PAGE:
Bishop Brings Unique Experiences to Role as Public Service Center Director

October 13, 2006

Considering the courtroom's connection to stagecraft-monologues, dramatic tension, resolution and judgment-it may be no surprise that a former off-Broadway director wanted to become a lawyer. Molly Bishop's other varied experiences, from working at a firm, to clerking for a district court, to serving in the U.S. Department of Justice, where she represented the United States on terrorism-related matters, have marked her as especially able to handle her new role as director of the Mortimer Caplin Public Service Center.

Bishop, like many young lawyers with loans to repay after law school, took a circuitous route to public service.

"Life is long and taking a job that is going to pay you a lot of money isn't going to cut it for most people if that's the only reason you're there," she said. "I think it's really important to figure out the thing that makes you happy. For a lot of people that thing is public service because it gives you the opportunities to help other people."

A Chattanooga, Tenn., native, Bishop majored in English at Harvard, where she specialized in drama and began acting in and directing plays. In her senior year, Bishop won a coveted spot directing a play on the mainstage used by the renowned American Repertory Theater-an honor given to only two students each semester. Her take on Shakespeare's "The Tempest" was attended by alums of the program as well as actors John Lithgow, Dixie Carter, and Hal Holbrook, and director Robert Brustein, a founding director of the Yale Repertory and American Repertory Theaters. While some might think such a starry start would lead to instant success after college, "the truth of it is it's not easy at all."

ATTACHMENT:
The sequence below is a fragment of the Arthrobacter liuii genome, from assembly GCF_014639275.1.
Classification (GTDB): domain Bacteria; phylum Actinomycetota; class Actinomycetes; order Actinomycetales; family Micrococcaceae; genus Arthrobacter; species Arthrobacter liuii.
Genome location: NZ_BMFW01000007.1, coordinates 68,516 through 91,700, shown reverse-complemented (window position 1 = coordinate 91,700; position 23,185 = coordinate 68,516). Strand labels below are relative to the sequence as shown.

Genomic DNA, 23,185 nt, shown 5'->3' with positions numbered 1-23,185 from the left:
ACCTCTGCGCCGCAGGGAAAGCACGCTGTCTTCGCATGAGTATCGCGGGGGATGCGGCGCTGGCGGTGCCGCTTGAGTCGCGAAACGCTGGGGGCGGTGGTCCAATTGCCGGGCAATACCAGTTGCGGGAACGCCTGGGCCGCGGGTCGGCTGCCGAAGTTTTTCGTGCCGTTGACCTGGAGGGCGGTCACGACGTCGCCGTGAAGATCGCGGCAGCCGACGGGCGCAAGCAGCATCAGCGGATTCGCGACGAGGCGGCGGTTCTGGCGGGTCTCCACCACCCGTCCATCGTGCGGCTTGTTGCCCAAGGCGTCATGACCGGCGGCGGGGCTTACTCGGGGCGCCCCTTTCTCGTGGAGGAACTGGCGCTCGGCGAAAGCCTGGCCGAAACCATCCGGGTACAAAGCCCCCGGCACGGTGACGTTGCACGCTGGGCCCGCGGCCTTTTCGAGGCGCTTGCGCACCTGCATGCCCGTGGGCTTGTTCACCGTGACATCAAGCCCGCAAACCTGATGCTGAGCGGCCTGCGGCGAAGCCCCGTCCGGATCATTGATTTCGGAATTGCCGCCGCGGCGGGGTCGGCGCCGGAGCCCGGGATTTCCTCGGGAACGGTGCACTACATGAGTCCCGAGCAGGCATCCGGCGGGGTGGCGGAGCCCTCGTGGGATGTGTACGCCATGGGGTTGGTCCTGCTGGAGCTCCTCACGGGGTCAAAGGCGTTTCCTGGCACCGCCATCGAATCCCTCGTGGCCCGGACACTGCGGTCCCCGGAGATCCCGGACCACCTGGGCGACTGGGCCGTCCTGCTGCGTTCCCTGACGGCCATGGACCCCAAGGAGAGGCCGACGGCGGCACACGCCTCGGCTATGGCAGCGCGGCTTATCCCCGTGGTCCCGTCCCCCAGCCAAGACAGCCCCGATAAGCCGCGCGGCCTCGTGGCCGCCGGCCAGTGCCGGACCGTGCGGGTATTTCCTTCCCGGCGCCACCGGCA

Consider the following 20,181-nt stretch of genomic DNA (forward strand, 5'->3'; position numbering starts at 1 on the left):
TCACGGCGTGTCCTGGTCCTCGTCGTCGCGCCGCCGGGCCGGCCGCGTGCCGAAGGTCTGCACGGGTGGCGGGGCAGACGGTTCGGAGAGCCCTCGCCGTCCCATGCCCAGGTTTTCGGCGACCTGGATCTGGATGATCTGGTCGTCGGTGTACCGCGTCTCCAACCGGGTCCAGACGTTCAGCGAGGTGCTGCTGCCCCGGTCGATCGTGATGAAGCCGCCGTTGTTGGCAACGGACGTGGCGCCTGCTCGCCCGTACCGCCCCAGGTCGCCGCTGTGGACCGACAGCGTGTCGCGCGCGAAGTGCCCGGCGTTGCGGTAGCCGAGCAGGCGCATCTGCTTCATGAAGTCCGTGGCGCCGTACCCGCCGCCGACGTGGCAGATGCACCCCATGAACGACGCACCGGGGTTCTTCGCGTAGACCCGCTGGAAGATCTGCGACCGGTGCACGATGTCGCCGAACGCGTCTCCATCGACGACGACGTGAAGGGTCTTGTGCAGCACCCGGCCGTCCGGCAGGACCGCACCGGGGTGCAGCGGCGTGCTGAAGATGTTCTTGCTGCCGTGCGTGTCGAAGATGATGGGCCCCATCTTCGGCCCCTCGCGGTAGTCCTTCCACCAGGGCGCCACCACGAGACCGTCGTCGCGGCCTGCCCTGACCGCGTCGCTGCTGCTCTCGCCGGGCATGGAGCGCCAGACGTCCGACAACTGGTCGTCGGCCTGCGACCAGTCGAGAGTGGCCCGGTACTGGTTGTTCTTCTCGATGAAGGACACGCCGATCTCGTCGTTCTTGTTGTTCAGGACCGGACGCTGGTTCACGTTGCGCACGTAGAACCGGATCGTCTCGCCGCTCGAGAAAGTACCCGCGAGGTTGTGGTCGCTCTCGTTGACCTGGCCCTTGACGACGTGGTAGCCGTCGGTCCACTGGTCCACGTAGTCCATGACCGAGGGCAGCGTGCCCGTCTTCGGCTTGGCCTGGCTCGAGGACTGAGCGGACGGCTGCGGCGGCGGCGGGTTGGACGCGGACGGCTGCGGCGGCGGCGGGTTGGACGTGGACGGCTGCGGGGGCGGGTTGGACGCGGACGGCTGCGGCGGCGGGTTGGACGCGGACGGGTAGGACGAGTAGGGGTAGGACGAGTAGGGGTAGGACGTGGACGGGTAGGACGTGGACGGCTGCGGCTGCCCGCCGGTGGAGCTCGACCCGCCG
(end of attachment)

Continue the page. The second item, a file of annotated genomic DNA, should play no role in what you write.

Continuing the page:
After graduating, Bishop entered the directing program at Northwestern, where she planned to earn her M.F.A. in three years. Only three people enter the program each year; her classmates were a professional director looking to teach and a TV director looking to get experience with stage directing. "What I realized from working with the other folks in my program is that it's an incredibly hard lifestyle," she said. "In order to stay in theater, you have to sacrifice a lot," including the security of health insurance and a steady paycheck.

Bishop took a leave of absence after her first year at Northwestern and decided to give directing one more try in New York, where she shared a one-bedroom apartment in Hell's Kitchen with two friends. She started her own theater company, working jobs during the day to pay the rent and directing off-Broadway and off-off-Broadway plays at night. She assisted in one Broadway show, "The Secret Garden," where she saw that even the award-winning director was worried about her next rent check. Soon after, Bishop decided to take the LSATs and enjoy the luxury of steady work.

Bishop was accepted at Columbia, the only law school to which she applied, in 1993, but directed one more year before devoting her life to law. At Columbia she enjoyed public speaking-related classes like trial advocacy, and also joined the Columbia Law Review.

"Part of what I really liked about directing was that it's fun to be in a job where you have to think on your feet -- and being in a courtroom is a similar kind of thing," she said. "I even liked the Socratic method in law school. It's a satisfying feeling when you really hit the nail on the head when someone calls on you."

After graduation, Bishop clerked for the late Judge Eugene H. Nickerson of the U.S. District Court for the Eastern District of New York, at a time the court was hearing trials like the Abner Louima police brutality case. She then worked for Covington & Burling at its Washington, D.C., and New York offices for four years, where she learned "how to be a lawyer." But then Sept. 11 happened. "I thought, oh, here's a cause that I care about-patriotism, the United States-that kind of took me by surprise," said Bishop, a self-avowed liberal. "I also realized national security law was clearly going to be an area of the law that was going to be developing really fast and was going to be really interesting."